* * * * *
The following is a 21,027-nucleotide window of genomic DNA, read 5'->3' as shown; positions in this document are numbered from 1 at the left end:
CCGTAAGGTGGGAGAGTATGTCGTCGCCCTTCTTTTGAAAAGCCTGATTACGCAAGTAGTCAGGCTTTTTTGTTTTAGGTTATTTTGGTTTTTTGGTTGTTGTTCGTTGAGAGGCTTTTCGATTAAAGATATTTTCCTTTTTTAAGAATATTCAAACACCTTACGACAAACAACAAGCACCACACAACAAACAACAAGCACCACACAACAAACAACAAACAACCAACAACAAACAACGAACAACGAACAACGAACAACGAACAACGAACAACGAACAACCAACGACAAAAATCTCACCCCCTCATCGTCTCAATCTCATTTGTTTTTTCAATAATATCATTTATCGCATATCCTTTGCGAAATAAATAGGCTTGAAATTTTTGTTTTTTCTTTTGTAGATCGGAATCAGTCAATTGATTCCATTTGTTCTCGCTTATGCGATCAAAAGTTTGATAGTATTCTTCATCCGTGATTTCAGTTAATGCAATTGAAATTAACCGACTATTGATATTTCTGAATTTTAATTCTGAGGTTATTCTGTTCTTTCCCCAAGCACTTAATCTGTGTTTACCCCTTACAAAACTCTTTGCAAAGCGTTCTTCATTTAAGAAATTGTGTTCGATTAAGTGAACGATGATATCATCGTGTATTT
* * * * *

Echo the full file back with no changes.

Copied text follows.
The following is a 21,027-nucleotide window of genomic DNA, read 5'->3' as shown; positions in this document are numbered from 1 at the left end:
CCGTAAGGTGGGAGAGTATGTCGTCGCCCTTCTTTTGAAAAGCCTGATTACGCAAGTAGTCAGGCTTTTTTGTTTTAGGTTATTTTGGTTTTTTGGTTGTTGTTCGTTGAGAGGCTTTTCGATTAAAGATATTTTCCTTTTTTAAGAATATTCAAACACCTTACGACAAACAACAAGCACCACACAACAAACAACAAGCACCACACAACAAACAACAAACAACCAACAACAAACAACGAACAACGAACAACGAACAACGAACAACGAACAACGAACAACCAACGACAAAAATCTCACCCCCTCATCGTCTCAATCTCATTTGTTTTTTCAATAATATCATTTATCGCATATCCTTTGCGAAATAAATAGGCTTGAAATTTTTGTTTTTTCTTTTGTAGATCGGAATCAGTCAATTGATTCCATTTGTTCTCGCTTATGCGATCAAAAGTTTGATAGTATTCTTCATCCGTGATTTCAGTTAATGCAATTGAAATTAACCGACTATTGATATTTCTGAATTTTAATTCTGAGGTTATTCTGTTCTTTCCCCAAGCACTTAATCTGTGTTTACCCCTTACAAAACTCTTTGCAAAGCGTTCTTCATTTAAGAAATTGTGTTCGATTAAGTGAACGATGATATCATCGTGTATTT